5. As people continue to reconnect with nature, they're seeking a life more synergistic, if not symbiotic, with the earth.

Memorial Tree Forests will grow for a long time. They will be cared for, looked after, and remain respected places for people to enjoy. As a result, survivors can seek comfort, whether by walking nearby or sitting in a loved one's presence, through meditation, or even by practicing forest bathing.

6. Trends are changing about death. Whether for religious or non-religious reasons, most people are straying from the traditional casket, liner, and headstone burial options.

People also increasingly want to be interred or have their ashes spread in a beautifully tranquil location. Not only is the movement cost-saving, but it's supporting environmentally-focused thinking and is protective of native forests.

Say yes to being environmentally forward-thinking.

Despite what scientists tell us about our climate and the known damage we're causing with traditional burial options, they're still common in many places. But that doesn't mean you need to make the same choices as others. It's okay to think outside the box on this one. Especially when it concerns a final, forever location.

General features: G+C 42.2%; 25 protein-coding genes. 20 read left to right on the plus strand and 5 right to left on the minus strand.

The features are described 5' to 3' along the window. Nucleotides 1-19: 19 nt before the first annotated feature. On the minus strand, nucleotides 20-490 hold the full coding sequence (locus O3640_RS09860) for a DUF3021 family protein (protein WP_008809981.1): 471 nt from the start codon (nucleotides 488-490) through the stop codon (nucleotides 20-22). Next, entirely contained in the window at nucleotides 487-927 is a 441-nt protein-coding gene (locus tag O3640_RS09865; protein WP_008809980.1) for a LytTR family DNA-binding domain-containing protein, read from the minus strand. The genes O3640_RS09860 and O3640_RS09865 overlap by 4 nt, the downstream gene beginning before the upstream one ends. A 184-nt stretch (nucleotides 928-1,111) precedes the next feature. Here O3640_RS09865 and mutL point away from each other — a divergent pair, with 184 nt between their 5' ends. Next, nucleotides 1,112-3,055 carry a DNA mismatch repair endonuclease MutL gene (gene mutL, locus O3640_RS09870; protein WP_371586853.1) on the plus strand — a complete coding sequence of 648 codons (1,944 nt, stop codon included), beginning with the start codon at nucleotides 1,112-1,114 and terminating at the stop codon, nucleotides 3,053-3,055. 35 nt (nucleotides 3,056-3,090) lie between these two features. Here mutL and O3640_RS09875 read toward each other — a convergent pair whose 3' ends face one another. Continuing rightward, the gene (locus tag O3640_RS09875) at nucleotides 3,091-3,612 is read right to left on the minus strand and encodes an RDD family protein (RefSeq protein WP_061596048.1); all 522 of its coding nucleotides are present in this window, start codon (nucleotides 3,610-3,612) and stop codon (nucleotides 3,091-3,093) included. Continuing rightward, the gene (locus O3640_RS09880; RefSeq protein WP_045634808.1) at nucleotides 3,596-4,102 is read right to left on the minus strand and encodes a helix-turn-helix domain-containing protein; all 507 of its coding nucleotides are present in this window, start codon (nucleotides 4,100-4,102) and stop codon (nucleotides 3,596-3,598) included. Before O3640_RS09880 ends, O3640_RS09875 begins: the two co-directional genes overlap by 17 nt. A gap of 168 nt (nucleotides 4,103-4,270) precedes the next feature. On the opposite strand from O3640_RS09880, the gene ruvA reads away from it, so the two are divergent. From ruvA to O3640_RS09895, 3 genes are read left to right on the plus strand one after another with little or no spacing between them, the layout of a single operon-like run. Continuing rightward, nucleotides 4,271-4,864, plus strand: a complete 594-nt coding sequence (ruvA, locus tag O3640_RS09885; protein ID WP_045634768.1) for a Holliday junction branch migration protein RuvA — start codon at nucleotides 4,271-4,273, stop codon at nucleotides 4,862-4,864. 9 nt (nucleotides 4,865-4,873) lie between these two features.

7. Anyone can be buried in a lush Memorial Tree Forest. The options or locations are ever-increasing.

  • At Better Place Forests, your cremated ashes are mixed with the soil, placed beneath a healthy tree in a big, beautiful forest, and then given a marker to indicate to loved ones where to find your remains.

Locations are expanding from the west coast to the east coast.

  • The Living Urn works a little differently in that your cremated remains are mixed directly in with the soil of a sapling—not a fully grown tree.

Your family can choose to plant your tree in a nearby location (yard) or inter your remains in any one of their forests located throughout the United States.

  • Willow-Witt Ranch in Southern Oregon offers full-body burial for those who would rather forego the cremation process altogether. There, your body will be buried in a shroud or native wood casket, then lowered into the ground.